For reasons that seem unfathomable to me, particularly in a book that claims to be about human evolution, Wilber overlooks Darwin's most significant contribution. Instead he writes (without any sense of irony) the following:

“But if we look up evolution as the reversal of involution, the whole process becomes intelligible. . . . Evolution is holistic, because 'to evolve' is simply to re-member that which was dis-membered, to unify that which was separated. . . .” (p. 305)

Wilber devolves (the pun, of course, is intentional in this context) into outdated philosophical-theological musings when with a straight face he claims that the concept of involution better explains why species evolve over time. To the contrary, the very idea of involution is metaphysical to the core and necessitates believing something without sufficient evidence.

This is why Wilber will then appeal to ancient authorities to buttress his argument, forgetting in the process that saying that “everybody from Aristotle to Hegel to Aurobindo” agrees with your “Atman telos itself” is what drives evolution isn't science, but ostentatious posturing. In terms of convincing evidences, it means you have none and thus rely on rhetorical sleight of hand to cheaply convince your audience that you know something that you actually don't, especially if you are unwilling (or unable?) to properly engage those most conversant in the field of molecular biology (such as Francis Crick for instance) who would vehemently disagree with your inaccurate caricature of modern biology and who would, in turn, point by point dismantle your not so subtle religious creed (Adi Da meets Buddha meets Andrew Cohen?).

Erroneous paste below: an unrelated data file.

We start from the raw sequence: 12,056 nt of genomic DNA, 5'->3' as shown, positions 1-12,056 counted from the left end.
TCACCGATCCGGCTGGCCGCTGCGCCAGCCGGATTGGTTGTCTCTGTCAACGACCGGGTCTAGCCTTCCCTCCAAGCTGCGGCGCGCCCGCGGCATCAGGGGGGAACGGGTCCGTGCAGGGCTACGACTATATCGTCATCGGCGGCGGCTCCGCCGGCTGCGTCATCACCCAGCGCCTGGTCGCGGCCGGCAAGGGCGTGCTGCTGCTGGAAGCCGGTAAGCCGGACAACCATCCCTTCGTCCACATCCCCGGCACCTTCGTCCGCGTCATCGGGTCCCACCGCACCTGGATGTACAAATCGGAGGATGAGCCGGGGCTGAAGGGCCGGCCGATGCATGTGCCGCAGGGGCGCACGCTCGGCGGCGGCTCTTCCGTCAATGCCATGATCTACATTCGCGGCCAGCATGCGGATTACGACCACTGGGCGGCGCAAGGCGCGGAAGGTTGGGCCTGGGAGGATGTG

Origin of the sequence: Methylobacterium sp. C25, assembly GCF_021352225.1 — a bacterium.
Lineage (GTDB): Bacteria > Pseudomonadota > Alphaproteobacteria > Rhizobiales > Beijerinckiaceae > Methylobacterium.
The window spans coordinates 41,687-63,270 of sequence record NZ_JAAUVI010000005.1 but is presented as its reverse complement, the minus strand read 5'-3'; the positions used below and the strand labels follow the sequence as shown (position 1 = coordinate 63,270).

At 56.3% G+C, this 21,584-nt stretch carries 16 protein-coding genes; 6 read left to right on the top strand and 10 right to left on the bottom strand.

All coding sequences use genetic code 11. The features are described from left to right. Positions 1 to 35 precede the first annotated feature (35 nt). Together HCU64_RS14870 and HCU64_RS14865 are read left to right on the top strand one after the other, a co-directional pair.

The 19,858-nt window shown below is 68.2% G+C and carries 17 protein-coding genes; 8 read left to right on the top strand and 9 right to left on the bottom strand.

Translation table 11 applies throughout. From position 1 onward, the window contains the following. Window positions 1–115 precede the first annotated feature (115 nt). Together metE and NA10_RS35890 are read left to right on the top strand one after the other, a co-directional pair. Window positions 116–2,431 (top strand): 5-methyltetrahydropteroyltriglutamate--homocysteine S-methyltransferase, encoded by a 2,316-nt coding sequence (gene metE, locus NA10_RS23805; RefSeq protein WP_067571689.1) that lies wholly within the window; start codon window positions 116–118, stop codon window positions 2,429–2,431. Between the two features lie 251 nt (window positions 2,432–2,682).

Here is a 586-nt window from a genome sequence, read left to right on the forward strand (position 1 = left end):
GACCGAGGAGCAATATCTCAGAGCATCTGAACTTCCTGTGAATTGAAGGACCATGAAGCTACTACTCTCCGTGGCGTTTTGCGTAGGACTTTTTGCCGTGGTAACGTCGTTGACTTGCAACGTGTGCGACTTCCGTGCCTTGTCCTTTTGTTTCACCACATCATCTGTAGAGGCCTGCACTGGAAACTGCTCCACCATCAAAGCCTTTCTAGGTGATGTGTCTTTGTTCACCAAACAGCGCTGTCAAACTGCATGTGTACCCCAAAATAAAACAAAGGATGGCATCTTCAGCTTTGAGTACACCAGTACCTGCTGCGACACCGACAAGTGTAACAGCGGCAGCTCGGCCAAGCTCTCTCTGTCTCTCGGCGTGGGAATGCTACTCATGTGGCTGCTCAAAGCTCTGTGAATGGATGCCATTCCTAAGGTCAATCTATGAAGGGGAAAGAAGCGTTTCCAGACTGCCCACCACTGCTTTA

How does introducing “Eros” or “Atman telos itself” or “Spirit by Spirit” in any way make evolution more intelligible? It doesn't, since all it does is delay the inevitable and ever recurring question of what exactly is meant by such religiously impregnated terminology. It is all too obvious why Wilber so quickly bypasses the neo-synthesis of evolution and genetics since it upturns at every stage his mythologically infused (and uninspected) aphorisms of “Eros of that level outweighs Thanatos” or “only Unity and everything has been remembered as Spirit by Spirit.”

This isn't the language (and the testable pathway) of science, but rather that of a religious preacher who avoids the very nuts and bolts and the step by step procedure necessary to make a coherent and empirical argument. Wilber is anti-Darwinian precisely because it implodes his Integral theory piece by piece. Is it any wonder that he has never deeply engaged Frank Visser's many criticisms? If he did (or does in the future), he will have to stop his cultic sloganeering and test his ideas in an arena not of like-minded sycophants (see his Wyatt Earp diatribes and those who fawned over him because of it) but those who genuinely know the ins and outs of their respective fields.

As much as I have admired Wilber in the past, the closer you look at his intellectual mosaic you come to realize that he is an intellectual dabbler who in his rush to theorize hasn't done the necessary groundwork to make his Integral world view resistant to an attack within its own fortress. Wilber's distancing from what Darwin brought forth is why his Integral theory crumbles whenever you look at its shaky theological foundations. Contrary to popular opinion, Wilber is not a thinker, he is, rather, an inveterate sermonizer.

The larger issue isn't that Wilber shouldn't question Darwinian evolution and natural selection, but that in doing so he should be honest about how he represents the field and, more importantly, do the necessary research to truly engage in the debate about this most interesting of subject. Sadly, Wilber has done neither.

"If it could be demonstrated that any complex organ existed, which could not possibly have been formed by numerous, successive, slight modifications, my theory would absolutely break down. -- Charles Darwin

NOTES

[1] Ken Wilber, Up From Eden: A Transpersonal View of Human Evolution, Anchor Press/Doubleday, 1981 (Reprint Quest Books, 2007).

[2] Thom Bethell, "Darwin's Mistake", Harper Magazine, Feb. 1976, p.70.

[3] Stephen Jay Gould, "Darwin's Untimely Burial", Natural History, 85 (1976): 24-30. Republished in Gould, Stephen Jay. (2007, edition). Ever Since Darwin: Reflections in Natural History. W. W. Norton & Company. pp. 39-45.